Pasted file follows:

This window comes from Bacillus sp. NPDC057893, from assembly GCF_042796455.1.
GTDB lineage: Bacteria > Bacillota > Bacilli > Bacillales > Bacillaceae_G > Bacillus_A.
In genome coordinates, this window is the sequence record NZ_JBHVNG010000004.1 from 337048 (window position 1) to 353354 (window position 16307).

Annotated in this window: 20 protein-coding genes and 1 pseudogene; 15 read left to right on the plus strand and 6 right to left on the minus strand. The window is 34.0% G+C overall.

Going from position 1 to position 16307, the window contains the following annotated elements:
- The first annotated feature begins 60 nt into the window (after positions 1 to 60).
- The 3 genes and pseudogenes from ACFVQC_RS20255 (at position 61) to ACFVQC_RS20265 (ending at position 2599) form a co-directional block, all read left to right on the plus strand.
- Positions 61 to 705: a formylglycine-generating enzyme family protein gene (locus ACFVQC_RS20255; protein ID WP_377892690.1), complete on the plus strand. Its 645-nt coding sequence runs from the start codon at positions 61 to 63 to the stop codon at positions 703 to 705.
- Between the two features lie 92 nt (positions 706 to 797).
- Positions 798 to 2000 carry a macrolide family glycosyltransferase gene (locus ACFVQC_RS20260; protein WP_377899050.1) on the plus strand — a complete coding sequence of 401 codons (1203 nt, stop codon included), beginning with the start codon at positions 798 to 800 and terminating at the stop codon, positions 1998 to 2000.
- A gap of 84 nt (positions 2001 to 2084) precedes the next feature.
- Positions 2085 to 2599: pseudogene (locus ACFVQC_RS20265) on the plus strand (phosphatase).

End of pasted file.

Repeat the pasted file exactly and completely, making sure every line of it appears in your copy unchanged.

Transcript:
This window comes from Bacillus sp. NPDC057893, from assembly GCF_042796455.1.
GTDB lineage: Bacteria > Bacillota > Bacilli > Bacillales > Bacillaceae_G > Bacillus_A.
In genome coordinates, this window is the sequence record NZ_JBHVNG010000004.1 from 337048 (window position 1) to 353354 (window position 16307).

Annotated in this window: 20 protein-coding genes and 1 pseudogene; 15 read left to right on the plus strand and 6 right to left on the minus strand. The window is 34.0% G+C overall.

Going from position 1 to position 16307, the window contains the following annotated elements:
- The first annotated feature begins 60 nt into the window (after positions 1 to 60).
- The 3 genes and pseudogenes from ACFVQC_RS20255 (at position 61) to ACFVQC_RS20265 (ending at position 2599) form a co-directional block, all read left to right on the plus strand.
- Positions 61 to 705: a formylglycine-generating enzyme family protein gene (locus ACFVQC_RS20255; protein ID WP_377892690.1), complete on the plus strand. Its 645-nt coding sequence runs from the start codon at positions 61 to 63 to the stop codon at positions 703 to 705.
- Between the two features lie 92 nt (positions 706 to 797).
- Positions 798 to 2000 carry a macrolide family glycosyltransferase gene (locus ACFVQC_RS20260; protein WP_377899050.1) on the plus strand — a complete coding sequence of 401 codons (1203 nt, stop codon included), beginning with the start codon at positions 798 to 800 and terminating at the stop codon, positions 1998 to 2000.
- A gap of 84 nt (positions 2001 to 2084) precedes the next feature.
- Positions 2085 to 2599: pseudogene (locus ACFVQC_RS20265) on the plus strand (phosphatase).